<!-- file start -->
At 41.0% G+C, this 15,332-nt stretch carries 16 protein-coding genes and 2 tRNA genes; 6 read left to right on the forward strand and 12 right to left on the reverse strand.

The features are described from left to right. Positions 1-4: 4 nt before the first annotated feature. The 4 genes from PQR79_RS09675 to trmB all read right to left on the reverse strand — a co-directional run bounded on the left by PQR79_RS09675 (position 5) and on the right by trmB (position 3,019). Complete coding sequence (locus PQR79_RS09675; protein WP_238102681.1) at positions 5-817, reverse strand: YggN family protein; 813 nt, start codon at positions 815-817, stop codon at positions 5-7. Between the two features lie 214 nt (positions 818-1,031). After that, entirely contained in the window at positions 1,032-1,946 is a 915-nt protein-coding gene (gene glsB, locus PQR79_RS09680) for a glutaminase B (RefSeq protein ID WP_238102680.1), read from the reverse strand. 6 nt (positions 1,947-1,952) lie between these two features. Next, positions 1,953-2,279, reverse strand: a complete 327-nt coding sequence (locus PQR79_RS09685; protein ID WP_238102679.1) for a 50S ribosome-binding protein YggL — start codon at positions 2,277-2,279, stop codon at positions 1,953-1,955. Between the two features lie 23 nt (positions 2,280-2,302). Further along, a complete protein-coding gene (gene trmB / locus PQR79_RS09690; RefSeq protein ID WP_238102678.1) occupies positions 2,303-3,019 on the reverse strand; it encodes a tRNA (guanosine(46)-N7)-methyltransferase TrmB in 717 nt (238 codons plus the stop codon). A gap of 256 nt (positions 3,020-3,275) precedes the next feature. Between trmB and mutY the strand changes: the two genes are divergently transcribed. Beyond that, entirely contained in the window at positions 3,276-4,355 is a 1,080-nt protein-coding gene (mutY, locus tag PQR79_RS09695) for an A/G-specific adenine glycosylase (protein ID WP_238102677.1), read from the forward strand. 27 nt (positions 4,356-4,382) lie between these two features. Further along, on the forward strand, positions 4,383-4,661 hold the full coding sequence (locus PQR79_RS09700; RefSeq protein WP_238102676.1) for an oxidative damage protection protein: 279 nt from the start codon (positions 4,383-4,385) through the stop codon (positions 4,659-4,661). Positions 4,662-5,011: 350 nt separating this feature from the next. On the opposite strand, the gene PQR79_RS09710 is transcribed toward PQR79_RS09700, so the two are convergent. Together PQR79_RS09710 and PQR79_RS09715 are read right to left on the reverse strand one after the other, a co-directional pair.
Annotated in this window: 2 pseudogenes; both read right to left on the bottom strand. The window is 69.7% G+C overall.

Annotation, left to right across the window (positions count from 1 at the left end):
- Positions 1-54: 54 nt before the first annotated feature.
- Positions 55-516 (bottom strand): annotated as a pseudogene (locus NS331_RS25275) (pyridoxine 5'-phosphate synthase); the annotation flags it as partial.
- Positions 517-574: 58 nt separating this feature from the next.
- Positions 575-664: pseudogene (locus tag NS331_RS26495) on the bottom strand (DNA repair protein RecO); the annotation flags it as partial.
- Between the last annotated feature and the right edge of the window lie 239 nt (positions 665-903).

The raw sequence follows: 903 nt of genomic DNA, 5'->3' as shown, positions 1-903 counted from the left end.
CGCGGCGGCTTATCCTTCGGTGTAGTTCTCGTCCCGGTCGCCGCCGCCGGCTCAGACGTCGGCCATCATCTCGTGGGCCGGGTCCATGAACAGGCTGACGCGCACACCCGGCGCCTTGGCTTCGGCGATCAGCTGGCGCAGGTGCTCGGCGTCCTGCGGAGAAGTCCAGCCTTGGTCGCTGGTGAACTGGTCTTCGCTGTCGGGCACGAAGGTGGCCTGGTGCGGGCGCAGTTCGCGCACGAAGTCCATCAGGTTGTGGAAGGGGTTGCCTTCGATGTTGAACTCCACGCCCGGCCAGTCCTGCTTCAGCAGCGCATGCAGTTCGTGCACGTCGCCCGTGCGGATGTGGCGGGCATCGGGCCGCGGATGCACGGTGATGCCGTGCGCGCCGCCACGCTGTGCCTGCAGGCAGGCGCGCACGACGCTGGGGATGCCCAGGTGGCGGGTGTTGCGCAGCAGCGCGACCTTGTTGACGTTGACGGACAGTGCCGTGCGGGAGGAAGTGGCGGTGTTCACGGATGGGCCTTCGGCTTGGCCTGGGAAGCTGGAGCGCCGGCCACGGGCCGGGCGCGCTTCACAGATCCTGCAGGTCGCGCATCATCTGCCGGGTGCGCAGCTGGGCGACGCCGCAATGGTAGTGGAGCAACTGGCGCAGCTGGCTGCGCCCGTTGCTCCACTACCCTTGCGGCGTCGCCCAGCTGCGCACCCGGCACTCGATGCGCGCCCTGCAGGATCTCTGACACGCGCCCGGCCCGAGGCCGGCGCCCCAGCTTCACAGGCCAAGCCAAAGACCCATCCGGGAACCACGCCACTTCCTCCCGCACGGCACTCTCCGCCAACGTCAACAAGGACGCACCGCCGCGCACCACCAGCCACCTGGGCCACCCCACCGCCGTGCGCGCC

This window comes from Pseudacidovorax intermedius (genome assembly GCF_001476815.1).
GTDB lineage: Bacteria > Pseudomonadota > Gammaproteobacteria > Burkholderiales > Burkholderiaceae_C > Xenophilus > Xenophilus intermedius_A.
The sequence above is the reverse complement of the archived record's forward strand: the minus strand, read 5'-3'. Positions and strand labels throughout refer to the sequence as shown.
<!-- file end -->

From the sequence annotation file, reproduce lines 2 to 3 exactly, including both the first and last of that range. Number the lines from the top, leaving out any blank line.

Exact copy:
The features are described from left to right. Positions 1-4: 4 nt before the first annotated feature. The 4 genes from PQR79_RS09675 to trmB all read right to left on the reverse strand — a co-directional run bounded on the left by PQR79_RS09675 (position 5) and on the right by trmB (position 3,019). Complete coding sequence (locus PQR79_RS09675; protein WP_238102681.1) at positions 5-817, reverse strand: YggN family protein; 813 nt, start codon at positions 815-817, stop codon at positions 5-7. Between the two features lie 214 nt (positions 818-1,031). After that, entirely contained in the window at positions 1,032-1,946 is a 915-nt protein-coding gene (gene glsB, locus PQR79_RS09680) for a glutaminase B (RefSeq protein ID WP_238102680.1), read from the reverse strand. 6 nt (positions 1,947-1,952) lie between these two features. Next, positions 1,953-2,279, reverse strand: a complete 327-nt coding sequence (locus PQR79_RS09685; protein ID WP_238102679.1) for a 50S ribosome-binding protein YggL — start codon at positions 2,277-2,279, stop codon at positions 1,953-1,955. Between the two features lie 23 nt (positions 2,280-2,302). Further along, a complete protein-coding gene (gene trmB / locus PQR79_RS09690; RefSeq protein ID WP_238102678.1) occupies positions 2,303-3,019 on the reverse strand; it encodes a tRNA (guanosine(46)-N7)-methyltransferase TrmB in 717 nt (238 codons plus the stop codon). A gap of 256 nt (positions 3,020-3,275) precedes the next feature. Between trmB and mutY the strand changes: the two genes are divergently transcribed. Beyond that, entirely contained in the window at positions 3,276-4,355 is a 1,080-nt protein-coding gene (mutY, locus tag PQR79_RS09695) for an A/G-specific adenine glycosylase (protein ID WP_238102677.1), read from the forward strand. 27 nt (positions 4,356-4,382) lie between these two features. Further along, on the forward strand, positions 4,383-4,661 hold the full coding sequence (locus PQR79_RS09700; RefSeq protein WP_238102676.1) for an oxidative damage protection protein: 279 nt from the start codon (positions 4,383-4,385) through the stop codon (positions 4,659-4,661). Positions 4,662-5,011: 350 nt separating this feature from the next. On the opposite strand, the gene PQR79_RS09710 is transcribed toward PQR79_RS09700, so the two are convergent. Together PQR79_RS09710 and PQR79_RS09715 are read right to left on the reverse strand one after the other, a co-directional pair.
Annotated in this window: 2 pseudogenes; both read right to left on the bottom strand. The window is 69.7% G+C overall.